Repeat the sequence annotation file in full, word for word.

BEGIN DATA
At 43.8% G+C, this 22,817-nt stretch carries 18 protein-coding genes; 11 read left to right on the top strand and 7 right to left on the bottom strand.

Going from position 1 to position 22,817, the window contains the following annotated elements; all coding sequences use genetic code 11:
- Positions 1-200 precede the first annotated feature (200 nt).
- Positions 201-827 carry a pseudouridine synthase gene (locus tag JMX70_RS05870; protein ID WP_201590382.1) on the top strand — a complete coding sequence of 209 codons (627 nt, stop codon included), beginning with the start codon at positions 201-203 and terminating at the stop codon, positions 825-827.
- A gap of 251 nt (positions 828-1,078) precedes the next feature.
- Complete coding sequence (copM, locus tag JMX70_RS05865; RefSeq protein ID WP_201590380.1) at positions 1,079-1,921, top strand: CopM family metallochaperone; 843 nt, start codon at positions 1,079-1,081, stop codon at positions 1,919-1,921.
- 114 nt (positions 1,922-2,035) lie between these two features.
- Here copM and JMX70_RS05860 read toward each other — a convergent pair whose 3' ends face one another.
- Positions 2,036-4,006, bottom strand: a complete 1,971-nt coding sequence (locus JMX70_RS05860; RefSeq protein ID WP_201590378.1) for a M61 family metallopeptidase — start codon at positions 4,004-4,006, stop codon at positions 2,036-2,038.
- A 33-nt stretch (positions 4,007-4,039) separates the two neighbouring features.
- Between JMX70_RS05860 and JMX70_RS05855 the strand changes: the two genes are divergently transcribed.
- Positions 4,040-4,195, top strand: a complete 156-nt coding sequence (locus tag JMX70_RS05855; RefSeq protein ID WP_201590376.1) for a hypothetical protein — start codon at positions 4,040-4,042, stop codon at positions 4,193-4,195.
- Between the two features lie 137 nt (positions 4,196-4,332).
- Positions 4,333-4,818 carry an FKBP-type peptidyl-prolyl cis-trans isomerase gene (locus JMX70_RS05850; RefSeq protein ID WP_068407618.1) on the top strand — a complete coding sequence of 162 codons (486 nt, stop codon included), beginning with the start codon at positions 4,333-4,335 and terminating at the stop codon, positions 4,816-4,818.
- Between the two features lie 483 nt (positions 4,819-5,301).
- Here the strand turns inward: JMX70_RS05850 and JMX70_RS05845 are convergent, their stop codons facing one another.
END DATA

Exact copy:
At 43.8% G+C, this 22,817-nt stretch carries 18 protein-coding genes; 11 read left to right on the top strand and 7 right to left on the bottom strand.

Going from position 1 to position 22,817, the window contains the following annotated elements; all coding sequences use genetic code 11:
- Positions 1-200 precede the first annotated feature (200 nt).
- Positions 201-827 carry a pseudouridine synthase gene (locus tag JMX70_RS05870; protein ID WP_201590382.1) on the top strand — a complete coding sequence of 209 codons (627 nt, stop codon included), beginning with the start codon at positions 201-203 and terminating at the stop codon, positions 825-827.
- A gap of 251 nt (positions 828-1,078) precedes the next feature.
- Complete coding sequence (copM, locus tag JMX70_RS05865; RefSeq protein ID WP_201590380.1) at positions 1,079-1,921, top strand: CopM family metallochaperone; 843 nt, start codon at positions 1,079-1,081, stop codon at positions 1,919-1,921.
- 114 nt (positions 1,922-2,035) lie between these two features.
- Here copM and JMX70_RS05860 read toward each other — a convergent pair whose 3' ends face one another.
- Positions 2,036-4,006, bottom strand: a complete 1,971-nt coding sequence (locus JMX70_RS05860; RefSeq protein ID WP_201590378.1) for a M61 family metallopeptidase — start codon at positions 4,004-4,006, stop codon at positions 2,036-2,038.
- A 33-nt stretch (positions 4,007-4,039) separates the two neighbouring features.
- Between JMX70_RS05860 and JMX70_RS05855 the strand changes: the two genes are divergently transcribed.
- Positions 4,040-4,195, top strand: a complete 156-nt coding sequence (locus tag JMX70_RS05855; RefSeq protein ID WP_201590376.1) for a hypothetical protein — start codon at positions 4,040-4,042, stop codon at positions 4,193-4,195.
- Between the two features lie 137 nt (positions 4,196-4,332).
- Positions 4,333-4,818 carry an FKBP-type peptidyl-prolyl cis-trans isomerase gene (locus JMX70_RS05850; RefSeq protein ID WP_068407618.1) on the top strand — a complete coding sequence of 162 codons (486 nt, stop codon included), beginning with the start codon at positions 4,333-4,335 and terminating at the stop codon, positions 4,816-4,818.
- Between the two features lie 483 nt (positions 4,819-5,301).
- Here the strand turns inward: JMX70_RS05850 and JMX70_RS05845 are convergent, their stop codons facing one another.